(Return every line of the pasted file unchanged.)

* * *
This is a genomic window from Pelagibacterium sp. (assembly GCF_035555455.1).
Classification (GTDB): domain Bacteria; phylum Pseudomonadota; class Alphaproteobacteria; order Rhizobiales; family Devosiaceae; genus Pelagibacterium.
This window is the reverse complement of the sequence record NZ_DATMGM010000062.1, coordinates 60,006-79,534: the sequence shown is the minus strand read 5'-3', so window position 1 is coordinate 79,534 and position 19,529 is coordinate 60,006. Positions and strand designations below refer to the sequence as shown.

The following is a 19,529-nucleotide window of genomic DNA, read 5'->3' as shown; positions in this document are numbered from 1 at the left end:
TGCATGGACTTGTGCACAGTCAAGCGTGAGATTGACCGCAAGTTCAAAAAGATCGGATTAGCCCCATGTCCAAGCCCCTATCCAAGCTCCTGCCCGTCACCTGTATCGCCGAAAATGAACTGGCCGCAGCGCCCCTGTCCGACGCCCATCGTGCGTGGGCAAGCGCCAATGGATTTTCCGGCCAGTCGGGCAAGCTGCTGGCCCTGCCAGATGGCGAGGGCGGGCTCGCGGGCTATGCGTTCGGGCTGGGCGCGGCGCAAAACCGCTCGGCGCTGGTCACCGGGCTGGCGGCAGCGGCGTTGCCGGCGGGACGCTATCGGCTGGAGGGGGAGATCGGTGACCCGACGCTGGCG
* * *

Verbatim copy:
This is a genomic window from Pelagibacterium sp. (assembly GCF_035555455.1).
Classification (GTDB): domain Bacteria; phylum Pseudomonadota; class Alphaproteobacteria; order Rhizobiales; family Devosiaceae; genus Pelagibacterium.
This window is the reverse complement of the sequence record NZ_DATMGM010000062.1, coordinates 60,006-79,534: the sequence shown is the minus strand read 5'-3', so window position 1 is coordinate 79,534 and position 19,529 is coordinate 60,006. Positions and strand designations below refer to the sequence as shown.

The following is a 19,529-nucleotide window of genomic DNA, read 5'->3' as shown; positions in this document are numbered from 1 at the left end:
TGCATGGACTTGTGCACAGTCAAGCGTGAGATTGACCGCAAGTTCAAAAAGATCGGATTAGCCCCATGTCCAAGCCCCTATCCAAGCTCCTGCCCGTCACCTGTATCGCCGAAAATGAACTGGCCGCAGCGCCCCTGTCCGACGCCCATCGTGCGTGGGCAAGCGCCAATGGATTTTCCGGCCAGTCGGGCAAGCTGCTGGCCCTGCCAGATGGCGAGGGCGGGCTCGCGGGCTATGCGTTCGGGCTGGGCGCGGCGCAAAACCGCTCGGCGCTGGTCACCGGGCTGGCGGCAGCGGCGTTGCCGGCGGGACGCTATCGGCTGGAGGGGGAGATCGGTGACCCGACGCTGGCG